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Life in Paris / practical information

This section provides answers to your questions about life in Paris away from work on your doctoral project. Primarily aimed at doctoral candidates from outside France, it provides help and support for all candidates in areas such as accommodation, health insurance, banking, and cultural events and activities on offer at UPMC. 

  1. Residence permits
  2. Practical advice before you leave home 
    1. Money
    2. Useful documents for your stay in France
    3. Spouses and children
  3. Training in french as a foreign language
    1. Before leaving home
    2. After registering for a doctorate at UPMC

Residence permits

The following visa requirements apply to foreign (non-French) candidates coming to France to undertake a doctorate at UPMC on a short- or long-stay basis: 

− Citizens of EU and EEA countries as well as Swiss nationals may enter France with a passport or identity card that is valid for the duration of their stay, without needing to a apply for an entry visa or residence permit.

− Citizens of other countries must apply for a visa from the French consular authorities in their own country. 

Depending on how your doctorate is being funded, your visa will fall into one of the following categories (and must be marked accordingly):

  •  “RESEARCH SCIENTIST”,if you are a salaried employee holding a French employment contract (for example a doctoral contract, a CIFRE (business-education partnership) contract, or a fixed-term contract) for your doctorate in France. 

Note that in such cases it is still possible to hold a “student” visa if you have obtained a temporary work permit (autorisation provisoire de travail) from the foreign employment department of your local DIRECCTE office before starting work (DIRECCTE is the French government agency that oversees compliance with labour market regulations).

  •  “STUDENT”, if you are coming to study in France, and you are in receipt of a grant from your own government or from the French government, or from a research institution or programme, or if you are receiving a salary in your country of origin.

Don’t forget to renew your visa (which is also valid as your residence permit) 2-5 months before it expires.

Your visa/residence permit provide evidence that you have a legal right to remain in France. Under French law, you must carry such documents with you at all times, and you are committing an offence if you do not renew your residence permit before it expires.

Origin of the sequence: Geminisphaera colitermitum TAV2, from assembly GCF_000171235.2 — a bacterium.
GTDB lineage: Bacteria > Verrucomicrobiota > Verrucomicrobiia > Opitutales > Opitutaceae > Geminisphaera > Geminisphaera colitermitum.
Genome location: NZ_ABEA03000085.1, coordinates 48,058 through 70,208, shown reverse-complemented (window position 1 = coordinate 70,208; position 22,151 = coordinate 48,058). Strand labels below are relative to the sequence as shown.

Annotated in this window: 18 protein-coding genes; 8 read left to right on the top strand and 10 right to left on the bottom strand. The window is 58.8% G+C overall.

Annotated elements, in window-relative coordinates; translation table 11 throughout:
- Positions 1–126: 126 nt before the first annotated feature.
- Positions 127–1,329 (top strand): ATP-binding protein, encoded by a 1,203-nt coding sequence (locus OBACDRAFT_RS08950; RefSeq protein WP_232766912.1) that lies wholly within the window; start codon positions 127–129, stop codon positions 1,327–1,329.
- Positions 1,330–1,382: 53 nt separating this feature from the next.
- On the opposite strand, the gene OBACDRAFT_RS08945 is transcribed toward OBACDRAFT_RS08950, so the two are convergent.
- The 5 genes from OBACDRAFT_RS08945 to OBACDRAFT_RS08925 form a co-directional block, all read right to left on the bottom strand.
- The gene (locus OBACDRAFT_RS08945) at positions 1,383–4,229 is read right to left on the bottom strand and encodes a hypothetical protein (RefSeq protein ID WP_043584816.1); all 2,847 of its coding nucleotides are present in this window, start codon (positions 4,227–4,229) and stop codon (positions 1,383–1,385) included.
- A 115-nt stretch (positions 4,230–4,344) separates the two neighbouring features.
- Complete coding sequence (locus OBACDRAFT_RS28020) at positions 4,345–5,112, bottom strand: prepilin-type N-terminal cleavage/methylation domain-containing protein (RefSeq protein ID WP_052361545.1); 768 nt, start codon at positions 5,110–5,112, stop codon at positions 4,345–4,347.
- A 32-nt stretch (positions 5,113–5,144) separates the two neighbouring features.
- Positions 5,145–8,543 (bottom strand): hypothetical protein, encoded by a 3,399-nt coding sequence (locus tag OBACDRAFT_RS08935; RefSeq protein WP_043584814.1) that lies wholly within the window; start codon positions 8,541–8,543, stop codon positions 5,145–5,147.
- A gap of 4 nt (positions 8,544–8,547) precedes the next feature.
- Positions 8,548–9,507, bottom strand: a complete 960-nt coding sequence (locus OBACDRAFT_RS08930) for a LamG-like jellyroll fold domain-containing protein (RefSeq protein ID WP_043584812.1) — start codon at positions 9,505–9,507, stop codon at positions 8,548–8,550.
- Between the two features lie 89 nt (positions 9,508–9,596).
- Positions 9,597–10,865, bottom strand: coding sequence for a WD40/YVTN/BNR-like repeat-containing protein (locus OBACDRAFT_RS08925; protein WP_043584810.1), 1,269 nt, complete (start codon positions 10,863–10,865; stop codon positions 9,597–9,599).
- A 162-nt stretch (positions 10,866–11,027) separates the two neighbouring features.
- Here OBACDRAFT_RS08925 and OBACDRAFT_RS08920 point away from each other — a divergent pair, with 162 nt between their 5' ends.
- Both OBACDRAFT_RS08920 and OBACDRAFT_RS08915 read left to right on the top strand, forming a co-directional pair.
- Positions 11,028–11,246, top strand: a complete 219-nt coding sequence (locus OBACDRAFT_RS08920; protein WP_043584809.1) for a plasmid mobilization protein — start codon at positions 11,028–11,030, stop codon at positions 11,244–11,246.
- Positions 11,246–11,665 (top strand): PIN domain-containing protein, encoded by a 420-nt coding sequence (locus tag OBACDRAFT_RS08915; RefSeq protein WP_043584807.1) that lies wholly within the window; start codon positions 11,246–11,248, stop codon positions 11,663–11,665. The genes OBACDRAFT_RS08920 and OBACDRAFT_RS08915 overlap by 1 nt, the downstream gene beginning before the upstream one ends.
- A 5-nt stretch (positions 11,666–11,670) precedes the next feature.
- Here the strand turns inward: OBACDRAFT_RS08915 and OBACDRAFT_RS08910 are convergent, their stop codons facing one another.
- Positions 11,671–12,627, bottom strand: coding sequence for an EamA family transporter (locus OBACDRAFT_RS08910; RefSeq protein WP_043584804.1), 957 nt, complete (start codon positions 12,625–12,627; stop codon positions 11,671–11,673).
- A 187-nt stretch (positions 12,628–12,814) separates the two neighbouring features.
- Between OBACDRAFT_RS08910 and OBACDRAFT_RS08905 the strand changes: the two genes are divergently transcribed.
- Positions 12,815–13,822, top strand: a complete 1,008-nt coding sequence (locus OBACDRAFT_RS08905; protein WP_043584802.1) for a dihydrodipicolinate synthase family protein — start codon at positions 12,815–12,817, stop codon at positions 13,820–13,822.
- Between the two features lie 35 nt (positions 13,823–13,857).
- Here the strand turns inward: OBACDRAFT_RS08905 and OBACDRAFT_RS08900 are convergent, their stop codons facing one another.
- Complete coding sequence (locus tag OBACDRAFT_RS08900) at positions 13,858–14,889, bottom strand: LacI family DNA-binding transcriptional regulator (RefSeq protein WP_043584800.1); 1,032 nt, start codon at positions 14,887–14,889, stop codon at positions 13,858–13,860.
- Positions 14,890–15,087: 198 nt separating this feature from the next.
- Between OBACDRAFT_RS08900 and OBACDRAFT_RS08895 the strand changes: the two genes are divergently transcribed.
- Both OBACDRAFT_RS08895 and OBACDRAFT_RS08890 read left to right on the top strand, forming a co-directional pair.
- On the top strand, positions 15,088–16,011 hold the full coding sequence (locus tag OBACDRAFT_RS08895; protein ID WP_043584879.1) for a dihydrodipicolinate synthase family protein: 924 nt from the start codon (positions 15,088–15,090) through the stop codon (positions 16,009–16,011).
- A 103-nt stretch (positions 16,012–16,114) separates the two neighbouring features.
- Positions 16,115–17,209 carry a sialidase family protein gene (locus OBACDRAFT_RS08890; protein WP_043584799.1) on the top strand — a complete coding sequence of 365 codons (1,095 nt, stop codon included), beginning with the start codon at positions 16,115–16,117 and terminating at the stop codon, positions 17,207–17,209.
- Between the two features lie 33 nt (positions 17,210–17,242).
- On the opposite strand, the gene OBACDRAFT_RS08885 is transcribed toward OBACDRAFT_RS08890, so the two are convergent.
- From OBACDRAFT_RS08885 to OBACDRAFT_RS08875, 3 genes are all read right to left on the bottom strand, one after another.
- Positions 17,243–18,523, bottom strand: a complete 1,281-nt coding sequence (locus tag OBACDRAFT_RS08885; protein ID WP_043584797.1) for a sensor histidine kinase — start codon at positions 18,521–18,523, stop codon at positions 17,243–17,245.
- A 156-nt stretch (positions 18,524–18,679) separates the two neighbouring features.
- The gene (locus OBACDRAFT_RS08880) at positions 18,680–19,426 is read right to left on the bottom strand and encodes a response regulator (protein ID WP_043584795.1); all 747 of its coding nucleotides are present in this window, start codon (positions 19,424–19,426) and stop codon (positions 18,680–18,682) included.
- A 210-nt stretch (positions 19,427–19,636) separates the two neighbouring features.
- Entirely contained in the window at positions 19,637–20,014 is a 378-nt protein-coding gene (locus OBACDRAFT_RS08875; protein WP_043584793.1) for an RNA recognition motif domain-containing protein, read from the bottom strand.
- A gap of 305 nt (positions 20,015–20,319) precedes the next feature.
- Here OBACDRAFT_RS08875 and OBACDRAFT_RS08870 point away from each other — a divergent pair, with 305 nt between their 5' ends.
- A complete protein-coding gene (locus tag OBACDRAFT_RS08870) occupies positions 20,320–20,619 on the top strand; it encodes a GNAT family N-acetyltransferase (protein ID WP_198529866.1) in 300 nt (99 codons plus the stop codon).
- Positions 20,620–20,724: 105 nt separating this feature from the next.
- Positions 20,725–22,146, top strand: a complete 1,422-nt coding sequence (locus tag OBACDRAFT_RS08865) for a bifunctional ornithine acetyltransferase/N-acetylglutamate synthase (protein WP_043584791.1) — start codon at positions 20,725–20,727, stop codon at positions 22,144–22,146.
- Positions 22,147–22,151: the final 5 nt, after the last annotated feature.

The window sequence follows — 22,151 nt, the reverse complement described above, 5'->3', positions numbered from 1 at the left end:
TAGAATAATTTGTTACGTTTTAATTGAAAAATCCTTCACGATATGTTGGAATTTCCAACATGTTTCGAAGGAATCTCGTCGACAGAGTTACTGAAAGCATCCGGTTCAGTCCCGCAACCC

− Candidates from Algeria are not covered by the above visa requirements. A specific regulation applies to Algerian nationals: https://www.service-public.fr/particuliers/vosdroits/F2215 (only in french).

To find out more, check out the FAQ for international doctoral candidates.

Practical advice before you leave home 

Before leaving home, make sure you have the money and documents you need (the list provided below is not exhaustive).


Make sure you bring a minimum amount of cash in Euros, or an international credit card, with you to France, so that you are able to make any initial purchases needed while waiting for your first salary or grant payment, or your first bank transfer from your home country.

Useful documents for your stay in France

  • Your passport
  • Identity photographs (passport-sized photos)
  • Your birth certificate*
  • Your family record book, marriage certificate or certificate of divorce*
  • The original hosting agreement signed by the person in charge of the approved research institution and by the French Consulate in your country. 
  • Your academic qualifications*

Spouses and children

You should bring the same documents for spouses and children, plus the following:

  • Children’s health and vaccination booklets,
  • Children’s school records.
  • Evidence of family income for the past tax year (latest tax notices, pay slips).
  • European social security card (EU citizens),
  • Or a form from your healthcare insurance provider,
  • Or, if you have already been registered under the French social security scheme, your existing certificate of social security coverage,
  • Or a private health insurance certificate and/or certificate of repatriation assistance.

*You will be required to present these documents, translated into French by a certified (sworn) translator. A list of certified translators is available from your local French Embassy or Consulate. You can also have these documents translated in France. Translators’ details can be found on the following website: http://www.ceticap.com/. (french)

Please keep a copy of all documents, as well as the originals, in case of loss or theft. 

Training in french as a foreign language

UPMC, as a science and medical university, does not provide any specific teaching in French language and culture. Nevertheless, here are some helpful tips.

Before leaving home

Contact the French Embassy, the Alliance Française or French cultural institutions in your home country to find out about courses in French as a foreign language.

After registering for a doctorate at UPMC

UPMC’s International Relations Department offers two types of French-language training courses, for which fees are payable:

-   French as a foreign language courses delivered on campus during the academic year (between two and seven hours per week, plus options for guided independent learning, over one or two semesters, depending on your level).

-   Intensive courses comprising a total of 30 hours of teaching (two hours per day over a three-week period in January and August).

Click here to find out more or to sign up for French-language training (only in french)


The Training and Careers Department also offers training in communication for non-French native speakers


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